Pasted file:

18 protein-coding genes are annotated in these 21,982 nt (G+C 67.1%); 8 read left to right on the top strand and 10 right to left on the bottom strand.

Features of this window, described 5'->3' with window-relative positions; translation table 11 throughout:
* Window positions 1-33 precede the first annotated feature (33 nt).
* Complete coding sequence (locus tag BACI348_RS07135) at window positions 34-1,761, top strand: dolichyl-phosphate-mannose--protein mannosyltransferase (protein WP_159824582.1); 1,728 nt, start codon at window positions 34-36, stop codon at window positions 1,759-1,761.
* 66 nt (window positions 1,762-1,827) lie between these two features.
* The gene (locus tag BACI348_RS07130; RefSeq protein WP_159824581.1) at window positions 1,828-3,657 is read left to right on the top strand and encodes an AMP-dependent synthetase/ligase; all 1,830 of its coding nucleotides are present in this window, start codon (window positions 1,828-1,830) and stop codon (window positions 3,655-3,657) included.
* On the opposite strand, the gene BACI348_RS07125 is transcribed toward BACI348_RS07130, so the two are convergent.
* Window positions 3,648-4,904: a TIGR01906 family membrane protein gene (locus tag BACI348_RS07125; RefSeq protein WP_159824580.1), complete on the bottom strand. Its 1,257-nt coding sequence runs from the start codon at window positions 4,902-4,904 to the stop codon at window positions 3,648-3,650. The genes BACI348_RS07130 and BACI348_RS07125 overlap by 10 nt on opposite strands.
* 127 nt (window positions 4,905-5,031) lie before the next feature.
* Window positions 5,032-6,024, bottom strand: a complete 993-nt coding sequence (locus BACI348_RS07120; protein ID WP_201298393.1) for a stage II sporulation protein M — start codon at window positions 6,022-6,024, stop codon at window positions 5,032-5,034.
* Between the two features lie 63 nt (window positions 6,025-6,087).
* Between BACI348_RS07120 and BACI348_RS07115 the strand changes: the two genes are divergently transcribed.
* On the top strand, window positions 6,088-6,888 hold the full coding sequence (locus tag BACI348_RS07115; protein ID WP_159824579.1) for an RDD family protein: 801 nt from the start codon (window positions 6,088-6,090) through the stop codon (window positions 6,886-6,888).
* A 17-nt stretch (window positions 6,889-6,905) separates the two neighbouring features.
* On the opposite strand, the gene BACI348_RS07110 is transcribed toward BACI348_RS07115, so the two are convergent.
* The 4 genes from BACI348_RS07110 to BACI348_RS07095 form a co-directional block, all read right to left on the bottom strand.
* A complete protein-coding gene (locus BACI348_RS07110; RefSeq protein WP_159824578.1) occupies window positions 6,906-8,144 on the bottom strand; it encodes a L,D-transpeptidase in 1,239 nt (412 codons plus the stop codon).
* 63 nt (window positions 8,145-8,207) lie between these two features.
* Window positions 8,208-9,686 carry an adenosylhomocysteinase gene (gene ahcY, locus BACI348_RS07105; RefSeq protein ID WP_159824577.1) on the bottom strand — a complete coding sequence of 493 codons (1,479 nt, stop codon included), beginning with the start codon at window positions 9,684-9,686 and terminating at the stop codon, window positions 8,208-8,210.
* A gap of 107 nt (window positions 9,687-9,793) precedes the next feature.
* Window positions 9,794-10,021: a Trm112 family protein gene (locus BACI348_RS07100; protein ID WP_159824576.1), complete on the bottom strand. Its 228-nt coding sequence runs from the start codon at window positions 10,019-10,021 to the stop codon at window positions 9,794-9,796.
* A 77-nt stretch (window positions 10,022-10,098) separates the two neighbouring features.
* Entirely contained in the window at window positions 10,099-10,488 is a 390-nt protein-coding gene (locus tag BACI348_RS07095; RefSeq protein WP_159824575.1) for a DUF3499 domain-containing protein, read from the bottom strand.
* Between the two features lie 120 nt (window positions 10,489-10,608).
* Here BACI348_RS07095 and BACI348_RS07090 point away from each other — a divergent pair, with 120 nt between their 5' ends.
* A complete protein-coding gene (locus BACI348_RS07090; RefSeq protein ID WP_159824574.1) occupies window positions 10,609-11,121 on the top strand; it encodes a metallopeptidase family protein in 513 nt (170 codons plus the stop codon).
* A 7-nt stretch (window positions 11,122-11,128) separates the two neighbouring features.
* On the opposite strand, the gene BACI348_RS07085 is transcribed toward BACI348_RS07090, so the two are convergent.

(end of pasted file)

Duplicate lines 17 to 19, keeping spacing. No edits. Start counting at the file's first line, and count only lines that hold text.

* A complete protein-coding gene (locus BACI348_RS07110; RefSeq protein WP_159824578.1) occupies window positions 6,906-8,144 on the bottom strand; it encodes a L,D-transpeptidase in 1,239 nt (412 codons plus the stop codon).
* 63 nt (window positions 8,145-8,207) lie between these two features.
* Window positions 8,208-9,686 carry an adenosylhomocysteinase gene (gene ahcY, locus BACI348_RS07105; RefSeq protein ID WP_159824577.1) on the bottom strand — a complete coding sequence of 493 codons (1,479 nt, stop codon included), beginning with the start codon at window positions 9,684-9,686 and terminating at the stop codon, window positions 8,208-8,210.